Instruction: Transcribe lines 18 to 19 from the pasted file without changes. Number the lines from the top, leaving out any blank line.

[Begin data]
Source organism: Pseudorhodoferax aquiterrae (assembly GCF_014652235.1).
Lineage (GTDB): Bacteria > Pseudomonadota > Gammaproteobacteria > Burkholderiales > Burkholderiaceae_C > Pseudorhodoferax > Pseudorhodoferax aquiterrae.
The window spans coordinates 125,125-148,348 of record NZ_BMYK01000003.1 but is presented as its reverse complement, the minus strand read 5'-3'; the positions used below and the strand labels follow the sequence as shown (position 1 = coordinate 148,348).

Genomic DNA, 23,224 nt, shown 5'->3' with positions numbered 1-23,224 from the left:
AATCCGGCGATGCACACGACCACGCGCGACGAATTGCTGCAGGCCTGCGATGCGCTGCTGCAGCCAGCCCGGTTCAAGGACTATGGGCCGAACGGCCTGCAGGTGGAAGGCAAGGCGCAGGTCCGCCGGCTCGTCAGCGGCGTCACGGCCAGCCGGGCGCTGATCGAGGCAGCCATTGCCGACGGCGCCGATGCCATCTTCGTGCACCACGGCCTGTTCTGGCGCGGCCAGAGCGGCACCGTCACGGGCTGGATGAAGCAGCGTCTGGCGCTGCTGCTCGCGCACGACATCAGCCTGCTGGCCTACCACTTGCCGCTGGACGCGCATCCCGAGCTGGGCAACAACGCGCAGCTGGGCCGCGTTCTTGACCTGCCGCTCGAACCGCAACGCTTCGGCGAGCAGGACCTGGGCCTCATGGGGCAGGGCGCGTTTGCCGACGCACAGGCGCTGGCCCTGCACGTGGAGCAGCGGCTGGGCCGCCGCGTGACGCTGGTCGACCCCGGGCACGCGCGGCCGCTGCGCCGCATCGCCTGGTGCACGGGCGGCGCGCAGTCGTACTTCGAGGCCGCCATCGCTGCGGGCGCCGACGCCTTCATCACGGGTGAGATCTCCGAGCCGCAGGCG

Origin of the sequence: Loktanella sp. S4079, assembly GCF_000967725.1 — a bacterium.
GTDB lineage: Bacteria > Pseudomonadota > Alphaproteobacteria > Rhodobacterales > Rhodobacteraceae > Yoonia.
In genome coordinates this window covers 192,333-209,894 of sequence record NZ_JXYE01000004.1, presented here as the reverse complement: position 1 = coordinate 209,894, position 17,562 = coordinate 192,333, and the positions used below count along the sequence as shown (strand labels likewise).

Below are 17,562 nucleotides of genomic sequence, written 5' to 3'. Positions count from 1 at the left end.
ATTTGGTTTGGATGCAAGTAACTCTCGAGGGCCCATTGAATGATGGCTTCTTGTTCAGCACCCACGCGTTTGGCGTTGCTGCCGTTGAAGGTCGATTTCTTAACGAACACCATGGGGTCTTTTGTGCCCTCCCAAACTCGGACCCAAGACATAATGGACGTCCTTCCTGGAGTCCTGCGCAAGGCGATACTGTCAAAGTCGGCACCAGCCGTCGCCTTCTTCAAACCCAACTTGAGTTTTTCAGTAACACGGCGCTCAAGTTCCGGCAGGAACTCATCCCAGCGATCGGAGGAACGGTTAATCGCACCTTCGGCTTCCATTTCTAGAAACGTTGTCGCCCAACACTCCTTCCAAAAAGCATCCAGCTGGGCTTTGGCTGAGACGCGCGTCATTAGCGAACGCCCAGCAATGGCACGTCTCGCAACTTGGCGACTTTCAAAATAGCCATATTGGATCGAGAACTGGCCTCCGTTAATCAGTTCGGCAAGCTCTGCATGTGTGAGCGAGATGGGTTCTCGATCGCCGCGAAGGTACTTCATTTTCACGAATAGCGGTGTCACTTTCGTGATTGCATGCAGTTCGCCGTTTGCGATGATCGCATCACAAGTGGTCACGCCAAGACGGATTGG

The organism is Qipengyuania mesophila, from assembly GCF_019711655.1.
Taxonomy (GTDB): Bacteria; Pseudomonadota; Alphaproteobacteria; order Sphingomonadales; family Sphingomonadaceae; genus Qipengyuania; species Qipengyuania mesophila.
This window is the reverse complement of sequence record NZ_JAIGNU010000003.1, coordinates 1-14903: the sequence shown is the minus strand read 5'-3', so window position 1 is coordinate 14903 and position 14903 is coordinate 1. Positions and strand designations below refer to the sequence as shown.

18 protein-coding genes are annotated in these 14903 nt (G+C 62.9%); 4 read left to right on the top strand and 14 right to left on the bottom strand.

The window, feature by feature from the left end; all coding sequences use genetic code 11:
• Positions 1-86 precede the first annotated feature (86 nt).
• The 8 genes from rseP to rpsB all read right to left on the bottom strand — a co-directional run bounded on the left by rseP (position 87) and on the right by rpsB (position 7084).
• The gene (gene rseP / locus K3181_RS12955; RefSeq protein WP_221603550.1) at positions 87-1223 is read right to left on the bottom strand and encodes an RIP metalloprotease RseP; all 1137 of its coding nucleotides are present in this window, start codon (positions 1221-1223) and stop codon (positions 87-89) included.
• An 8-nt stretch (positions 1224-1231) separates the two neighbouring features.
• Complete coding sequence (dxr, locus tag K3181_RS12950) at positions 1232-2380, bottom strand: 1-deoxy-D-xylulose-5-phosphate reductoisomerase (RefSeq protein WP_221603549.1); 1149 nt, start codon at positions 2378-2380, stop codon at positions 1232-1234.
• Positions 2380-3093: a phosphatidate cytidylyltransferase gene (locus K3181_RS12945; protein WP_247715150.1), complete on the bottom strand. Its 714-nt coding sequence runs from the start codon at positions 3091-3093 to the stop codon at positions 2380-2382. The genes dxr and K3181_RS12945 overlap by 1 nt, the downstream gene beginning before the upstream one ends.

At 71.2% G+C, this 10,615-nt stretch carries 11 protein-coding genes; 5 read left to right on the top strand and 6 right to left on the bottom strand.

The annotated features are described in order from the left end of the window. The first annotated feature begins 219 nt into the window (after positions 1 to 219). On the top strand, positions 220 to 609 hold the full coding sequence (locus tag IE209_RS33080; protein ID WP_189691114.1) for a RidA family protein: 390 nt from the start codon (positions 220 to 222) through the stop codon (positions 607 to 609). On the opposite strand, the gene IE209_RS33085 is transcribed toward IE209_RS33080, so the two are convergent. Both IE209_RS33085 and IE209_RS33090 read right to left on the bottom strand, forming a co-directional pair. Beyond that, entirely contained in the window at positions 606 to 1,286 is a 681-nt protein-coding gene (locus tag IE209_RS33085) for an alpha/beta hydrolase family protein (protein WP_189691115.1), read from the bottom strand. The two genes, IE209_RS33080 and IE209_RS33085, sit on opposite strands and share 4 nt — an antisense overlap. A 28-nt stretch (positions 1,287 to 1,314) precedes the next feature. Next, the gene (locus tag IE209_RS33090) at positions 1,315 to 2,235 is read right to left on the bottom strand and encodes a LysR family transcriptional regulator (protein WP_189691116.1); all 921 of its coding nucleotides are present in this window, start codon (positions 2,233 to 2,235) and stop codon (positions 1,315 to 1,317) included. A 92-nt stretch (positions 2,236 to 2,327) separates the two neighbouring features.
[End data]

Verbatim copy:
• The gene (gene rseP / locus K3181_RS12955; RefSeq protein WP_221603550.1) at positions 87-1223 is read right to left on the bottom strand and encodes an RIP metalloprotease RseP; all 1137 of its coding nucleotides are present in this window, start codon (positions 1221-1223) and stop codon (positions 87-89) included.
• An 8-nt stretch (positions 1224-1231) separates the two neighbouring features.